Jewellery is rarely the focus of major exhibitions at prominent galleries. This year has been different, with standalone exhibtions from Cartier and Van Cleef & Arpels being staged in museums across Europe. Adding to that this week, and somewhat at the opposite end of the scale, is 'Unexpected Pleasures: The Art and Design of Contemporary Jewellery', at the Design Museum in London.
Rather than look only at what’s new in contemporary jewellery – a movement that, roughly, aims to place jewels in a social context – the show is a celebration featuring around 200 pieces from jewelers and designers from the 1960s to today. So, alongside art-jeweller stalwarts such as British designer Wendy Ramshaw’s interlocking rings of gold and silver, are pan-decade designs such as Gijs Bakker’s Porsche bracelet in Polyurethane, Pierre Cardin’s mobile-style acrylic necklace and Manon van Kouswijk’s poppy paper pearls.
That means that there are some absolute crackers on show – Ramshaw’s 1988 'Rings for Woman in an Armchair', for instance, are brilliantly modern, beautiful and curious, and her influence pervades throughout the exhibition. Ettore Sottsass’ 1967 graphic necklace of gold, quartz and onyx is equally compelling.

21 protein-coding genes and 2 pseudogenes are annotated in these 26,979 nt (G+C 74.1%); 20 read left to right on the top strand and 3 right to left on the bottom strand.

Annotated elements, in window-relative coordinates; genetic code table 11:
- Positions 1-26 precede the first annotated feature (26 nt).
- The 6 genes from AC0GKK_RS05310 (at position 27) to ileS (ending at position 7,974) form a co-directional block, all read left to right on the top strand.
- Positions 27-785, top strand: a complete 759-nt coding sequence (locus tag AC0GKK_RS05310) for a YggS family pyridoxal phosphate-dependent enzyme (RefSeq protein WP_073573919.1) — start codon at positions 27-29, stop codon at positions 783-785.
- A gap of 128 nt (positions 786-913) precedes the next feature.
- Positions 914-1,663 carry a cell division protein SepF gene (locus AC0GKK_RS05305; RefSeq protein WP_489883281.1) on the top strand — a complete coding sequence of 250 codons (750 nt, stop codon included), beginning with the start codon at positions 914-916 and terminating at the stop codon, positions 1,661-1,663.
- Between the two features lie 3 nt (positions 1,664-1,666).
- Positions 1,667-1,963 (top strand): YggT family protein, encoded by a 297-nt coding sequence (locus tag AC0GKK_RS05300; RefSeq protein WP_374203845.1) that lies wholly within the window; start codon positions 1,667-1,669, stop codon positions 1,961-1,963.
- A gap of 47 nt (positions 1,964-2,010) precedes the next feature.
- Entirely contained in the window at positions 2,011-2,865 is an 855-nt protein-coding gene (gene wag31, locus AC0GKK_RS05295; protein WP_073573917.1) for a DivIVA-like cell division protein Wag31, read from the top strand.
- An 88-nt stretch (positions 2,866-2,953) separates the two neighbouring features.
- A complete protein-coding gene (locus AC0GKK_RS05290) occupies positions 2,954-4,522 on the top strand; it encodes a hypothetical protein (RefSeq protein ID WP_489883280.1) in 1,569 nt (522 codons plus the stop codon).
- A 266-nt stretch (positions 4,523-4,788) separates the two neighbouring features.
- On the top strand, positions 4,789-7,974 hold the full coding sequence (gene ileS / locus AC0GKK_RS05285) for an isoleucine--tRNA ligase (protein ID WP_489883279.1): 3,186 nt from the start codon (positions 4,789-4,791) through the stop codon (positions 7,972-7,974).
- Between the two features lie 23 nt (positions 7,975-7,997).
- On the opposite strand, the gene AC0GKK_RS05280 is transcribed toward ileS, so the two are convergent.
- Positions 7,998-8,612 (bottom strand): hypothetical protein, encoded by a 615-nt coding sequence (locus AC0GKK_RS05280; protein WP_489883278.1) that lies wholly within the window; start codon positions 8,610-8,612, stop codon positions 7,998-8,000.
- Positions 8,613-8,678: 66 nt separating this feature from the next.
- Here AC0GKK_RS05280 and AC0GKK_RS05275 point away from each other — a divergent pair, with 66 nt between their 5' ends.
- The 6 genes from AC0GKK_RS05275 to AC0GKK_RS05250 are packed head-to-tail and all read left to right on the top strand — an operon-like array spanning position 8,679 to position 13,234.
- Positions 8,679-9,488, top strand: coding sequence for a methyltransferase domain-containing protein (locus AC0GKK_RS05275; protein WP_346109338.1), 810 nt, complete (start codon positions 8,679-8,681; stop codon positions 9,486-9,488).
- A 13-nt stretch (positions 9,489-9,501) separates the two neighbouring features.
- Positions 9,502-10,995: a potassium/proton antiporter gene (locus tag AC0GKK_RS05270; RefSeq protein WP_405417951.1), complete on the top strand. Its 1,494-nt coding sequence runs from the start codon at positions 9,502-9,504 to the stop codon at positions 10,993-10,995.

Of the new names featured, Japan’s Toru Yoshikawa’s Ribbonesia project’s origami-like grosgrain-ribbon fox is a standout piece, its simplicity, tone and texture imbuing it with a feeling of preciousness. Alexander Blank’s darkly considered response to the proliferation of ‘animal’ jewellery, 'Ed’s Friend Duck' in foam, silver, Perspex and lacquer is also so carefully conceived and realized, especially in his creative use of materials, as to make much of the rest of the jewellery on show appear dated and lacking in originality.
It’s a good thing to consider jewellery from a more conceptual, design-led perspective but while the ambition of the expert curator, Australian designer and maker Dr. Susan Cohn, to show contemporary jewellery from every angle, is a bold one, the result is a sprawling mélange of objects that, as a whole, somehow seems to lack contemporary context. That said, every visitor will find something to delight, surprise and inspire further thought here.